Sponsored Ad. (Subscribers to APUG have the option to remove this ad.)
Don't cut the sensitizer for the second coat; it needs to be full strength.
I did some comparisons at one time and it seemed that the first coat could be cut with H2O, but it all depends on your methods, etc. If you have a particularly dark print, you may want to do it full strength to help beef up the shadows.
Double coating is nearly impossible to do well with a rod. I was never able to get a finished result that I considered satisfactory until I tried the Richeson brush that Clay mentions.
I air dry the first coat completely, and then use a hair dryer with low or no heat for the second coat. I let the second coat sit for about 5 minutes, or until it has lost the wet surface look, and then blow it mostly dry. Then I leave it for about 30 minutes to finish drying, and to allow it to equalize with the RH in the darkroom.
Works pretty well for me, but I'm just a hack with all this pt/pd stuff, so your mileage may vary.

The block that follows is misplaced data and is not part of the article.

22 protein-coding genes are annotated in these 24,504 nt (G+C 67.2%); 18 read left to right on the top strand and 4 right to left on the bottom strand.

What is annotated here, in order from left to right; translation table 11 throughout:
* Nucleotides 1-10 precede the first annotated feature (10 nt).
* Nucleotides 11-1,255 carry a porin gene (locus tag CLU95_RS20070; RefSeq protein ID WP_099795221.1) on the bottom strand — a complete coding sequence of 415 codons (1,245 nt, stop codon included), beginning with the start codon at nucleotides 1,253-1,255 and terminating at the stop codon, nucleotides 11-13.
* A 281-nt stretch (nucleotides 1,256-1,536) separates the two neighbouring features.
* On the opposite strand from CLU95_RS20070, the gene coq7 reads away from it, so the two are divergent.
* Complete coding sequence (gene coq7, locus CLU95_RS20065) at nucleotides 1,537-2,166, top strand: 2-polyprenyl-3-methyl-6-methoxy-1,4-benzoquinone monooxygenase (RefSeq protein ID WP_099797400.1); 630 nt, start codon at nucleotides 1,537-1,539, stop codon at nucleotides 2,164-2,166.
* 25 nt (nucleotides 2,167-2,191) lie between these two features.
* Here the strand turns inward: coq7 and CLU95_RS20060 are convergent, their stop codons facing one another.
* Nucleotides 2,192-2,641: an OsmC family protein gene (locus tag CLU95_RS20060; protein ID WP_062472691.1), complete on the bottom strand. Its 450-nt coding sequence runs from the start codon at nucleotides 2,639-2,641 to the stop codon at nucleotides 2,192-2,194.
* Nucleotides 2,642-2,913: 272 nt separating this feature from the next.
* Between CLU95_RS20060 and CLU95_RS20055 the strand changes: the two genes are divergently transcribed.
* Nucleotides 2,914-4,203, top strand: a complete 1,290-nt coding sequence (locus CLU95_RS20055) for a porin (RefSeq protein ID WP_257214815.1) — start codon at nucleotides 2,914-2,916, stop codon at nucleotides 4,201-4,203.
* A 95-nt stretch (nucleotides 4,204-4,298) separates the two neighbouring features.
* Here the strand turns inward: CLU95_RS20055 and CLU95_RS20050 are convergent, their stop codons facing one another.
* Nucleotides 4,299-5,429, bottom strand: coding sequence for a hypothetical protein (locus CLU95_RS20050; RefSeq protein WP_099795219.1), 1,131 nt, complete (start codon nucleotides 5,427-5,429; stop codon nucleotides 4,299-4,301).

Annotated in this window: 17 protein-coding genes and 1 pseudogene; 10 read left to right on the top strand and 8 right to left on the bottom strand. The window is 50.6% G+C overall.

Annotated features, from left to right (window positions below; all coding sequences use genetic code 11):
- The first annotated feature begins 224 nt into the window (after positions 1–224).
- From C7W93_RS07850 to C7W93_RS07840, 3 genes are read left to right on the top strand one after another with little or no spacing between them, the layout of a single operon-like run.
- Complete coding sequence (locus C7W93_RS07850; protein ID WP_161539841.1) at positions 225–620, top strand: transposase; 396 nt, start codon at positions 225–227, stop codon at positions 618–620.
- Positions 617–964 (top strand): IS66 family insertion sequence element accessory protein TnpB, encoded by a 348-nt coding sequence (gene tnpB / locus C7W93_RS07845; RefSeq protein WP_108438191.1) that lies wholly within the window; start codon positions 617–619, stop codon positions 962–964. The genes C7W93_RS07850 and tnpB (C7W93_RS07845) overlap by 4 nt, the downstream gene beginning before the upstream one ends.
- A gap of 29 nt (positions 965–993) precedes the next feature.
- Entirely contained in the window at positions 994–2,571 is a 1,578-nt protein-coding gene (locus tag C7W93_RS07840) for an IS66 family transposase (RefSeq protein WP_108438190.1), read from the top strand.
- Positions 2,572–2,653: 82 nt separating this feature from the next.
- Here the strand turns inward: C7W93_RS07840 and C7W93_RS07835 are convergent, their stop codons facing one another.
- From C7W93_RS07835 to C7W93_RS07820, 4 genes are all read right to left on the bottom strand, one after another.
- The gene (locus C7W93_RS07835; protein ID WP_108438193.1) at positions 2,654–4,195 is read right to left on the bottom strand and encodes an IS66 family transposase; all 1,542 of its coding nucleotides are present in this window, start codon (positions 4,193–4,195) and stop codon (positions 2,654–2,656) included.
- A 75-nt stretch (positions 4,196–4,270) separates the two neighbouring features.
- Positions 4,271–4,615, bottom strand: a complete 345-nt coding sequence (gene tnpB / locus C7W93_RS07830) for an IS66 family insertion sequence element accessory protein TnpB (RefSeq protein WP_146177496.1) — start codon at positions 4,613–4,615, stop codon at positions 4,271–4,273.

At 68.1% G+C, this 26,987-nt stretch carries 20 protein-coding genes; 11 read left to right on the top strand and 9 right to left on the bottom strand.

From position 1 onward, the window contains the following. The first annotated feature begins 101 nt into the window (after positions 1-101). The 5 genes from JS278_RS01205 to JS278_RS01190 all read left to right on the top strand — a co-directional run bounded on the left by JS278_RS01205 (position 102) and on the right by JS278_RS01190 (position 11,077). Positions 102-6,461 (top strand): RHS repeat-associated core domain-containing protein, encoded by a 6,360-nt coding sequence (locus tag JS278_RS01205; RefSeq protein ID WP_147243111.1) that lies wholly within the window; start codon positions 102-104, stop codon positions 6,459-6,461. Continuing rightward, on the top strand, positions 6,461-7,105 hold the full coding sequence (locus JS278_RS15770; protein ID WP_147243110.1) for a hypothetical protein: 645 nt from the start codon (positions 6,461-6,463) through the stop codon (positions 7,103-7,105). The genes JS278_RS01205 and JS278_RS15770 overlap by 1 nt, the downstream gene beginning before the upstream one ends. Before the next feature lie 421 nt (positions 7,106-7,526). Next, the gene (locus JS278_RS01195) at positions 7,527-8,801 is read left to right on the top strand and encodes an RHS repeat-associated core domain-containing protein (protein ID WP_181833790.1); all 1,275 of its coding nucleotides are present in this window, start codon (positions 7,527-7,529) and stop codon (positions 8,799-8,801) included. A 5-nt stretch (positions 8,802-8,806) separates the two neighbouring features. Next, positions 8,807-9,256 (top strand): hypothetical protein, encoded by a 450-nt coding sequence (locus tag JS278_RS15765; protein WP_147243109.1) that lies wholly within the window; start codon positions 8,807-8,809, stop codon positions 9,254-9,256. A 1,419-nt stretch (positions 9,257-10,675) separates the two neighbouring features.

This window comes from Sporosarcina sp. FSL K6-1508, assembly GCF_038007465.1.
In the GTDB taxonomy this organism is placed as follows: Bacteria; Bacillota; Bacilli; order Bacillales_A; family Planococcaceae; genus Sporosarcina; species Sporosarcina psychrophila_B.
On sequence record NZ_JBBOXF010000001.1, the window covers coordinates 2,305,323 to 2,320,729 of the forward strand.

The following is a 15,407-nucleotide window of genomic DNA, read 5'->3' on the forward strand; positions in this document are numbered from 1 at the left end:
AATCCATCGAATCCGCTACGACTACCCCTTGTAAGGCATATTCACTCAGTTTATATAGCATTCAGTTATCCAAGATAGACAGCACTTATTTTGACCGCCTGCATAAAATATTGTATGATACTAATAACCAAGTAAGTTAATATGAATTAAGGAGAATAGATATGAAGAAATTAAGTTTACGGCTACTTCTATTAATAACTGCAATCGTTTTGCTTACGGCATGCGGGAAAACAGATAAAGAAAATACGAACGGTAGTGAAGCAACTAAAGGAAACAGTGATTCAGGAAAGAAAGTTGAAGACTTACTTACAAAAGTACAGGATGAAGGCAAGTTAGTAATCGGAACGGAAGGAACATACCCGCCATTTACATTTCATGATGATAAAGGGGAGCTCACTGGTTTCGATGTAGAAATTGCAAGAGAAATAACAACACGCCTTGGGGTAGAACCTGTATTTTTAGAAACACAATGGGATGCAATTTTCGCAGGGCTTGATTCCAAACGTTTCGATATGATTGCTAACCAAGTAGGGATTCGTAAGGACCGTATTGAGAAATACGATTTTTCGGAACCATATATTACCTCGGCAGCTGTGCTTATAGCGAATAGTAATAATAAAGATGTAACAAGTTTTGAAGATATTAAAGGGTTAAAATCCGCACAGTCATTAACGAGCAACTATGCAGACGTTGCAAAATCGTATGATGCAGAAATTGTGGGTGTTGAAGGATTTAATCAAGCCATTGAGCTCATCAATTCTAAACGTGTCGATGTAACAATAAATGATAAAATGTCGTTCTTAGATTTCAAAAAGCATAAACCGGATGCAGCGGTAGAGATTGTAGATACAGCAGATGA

A question concerning Joe's coating. I have been under the impression that any Pt in a coating mix containing Na2 will greatly reduce the effect of the Na2. Is this correct?
Joe I also use 2 full strenght coatings for the final print, but my drop count is lower than Clay's, I use 1.2 ml total. 8 drops FO, 6 drops PD and 2 drops PT. I second Clay's advice to get the Richeson brush, you will see a great difference from the rod.
Drying the second coat with a hair dryer like Michael said is a good idea, when I let the second coat air dry I found it was very hard to clear the print, sometimes it did not clear completely, ruinning the print.
Lallan, sodium platinate is the restraining agent itself, as opposed to sodium platinite which is the image forming metal. B&S has a good article on this if you want more information.